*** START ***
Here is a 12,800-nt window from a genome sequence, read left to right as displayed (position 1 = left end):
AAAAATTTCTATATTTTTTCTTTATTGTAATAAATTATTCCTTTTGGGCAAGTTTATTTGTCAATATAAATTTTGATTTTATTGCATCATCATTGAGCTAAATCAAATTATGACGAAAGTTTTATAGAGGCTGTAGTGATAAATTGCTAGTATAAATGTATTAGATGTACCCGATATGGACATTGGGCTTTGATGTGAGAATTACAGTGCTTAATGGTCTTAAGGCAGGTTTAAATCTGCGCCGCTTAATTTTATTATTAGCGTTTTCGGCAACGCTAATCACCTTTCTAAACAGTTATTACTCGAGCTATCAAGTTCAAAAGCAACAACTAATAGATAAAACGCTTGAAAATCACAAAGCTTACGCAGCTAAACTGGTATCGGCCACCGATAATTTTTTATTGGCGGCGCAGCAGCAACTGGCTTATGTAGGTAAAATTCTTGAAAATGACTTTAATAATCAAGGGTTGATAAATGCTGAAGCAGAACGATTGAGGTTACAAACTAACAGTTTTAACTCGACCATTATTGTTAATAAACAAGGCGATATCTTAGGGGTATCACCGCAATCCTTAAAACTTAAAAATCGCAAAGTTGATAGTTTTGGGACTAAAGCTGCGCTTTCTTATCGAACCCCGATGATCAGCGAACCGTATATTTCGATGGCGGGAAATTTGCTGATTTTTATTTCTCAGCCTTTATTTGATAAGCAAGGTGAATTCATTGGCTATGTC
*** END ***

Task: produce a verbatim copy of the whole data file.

Here is a 12,800-nt window from a genome sequence, read left to right as displayed (position 1 = left end):
AAAAATTTCTATATTTTTTCTTTATTGTAATAAATTATTCCTTTTGGGCAAGTTTATTTGTCAATATAAATTTTGATTTTATTGCATCATCATTGAGCTAAATCAAATTATGACGAAAGTTTTATAGAGGCTGTAGTGATAAATTGCTAGTATAAATGTATTAGATGTACCCGATATGGACATTGGGCTTTGATGTGAGAATTACAGTGCTTAATGGTCTTAAGGCAGGTTTAAATCTGCGCCGCTTAATTTTATTATTAGCGTTTTCGGCAACGCTAATCACCTTTCTAAACAGTTATTACTCGAGCTATCAAGTTCAAAAGCAACAACTAATAGATAAAACGCTTGAAAATCACAAAGCTTACGCAGCTAAACTGGTATCGGCCACCGATAATTTTTTATTGGCGGCGCAGCAGCAACTGGCTTATGTAGGTAAAATTCTTGAAAATGACTTTAATAATCAAGGGTTGATAAATGCTGAAGCAGAACGATTGAGGTTACAAACTAACAGTTTTAACTCGACCATTATTGTTAATAAACAAGGCGATATCTTAGGGGTATCACCGCAATCCTTAAAACTTAAAAATCGCAAAGTTGATAGTTTTGGGACTAAAGCTGCGCTTTCTTATCGAACCCCGATGATCAGCGAACCGTATATTTCGATGGCGGGAAATTTGCTGATTTTTATTTCTCAGCCTTTATTTGATAAGCAAGGTGAATTCATTGGCTATGTC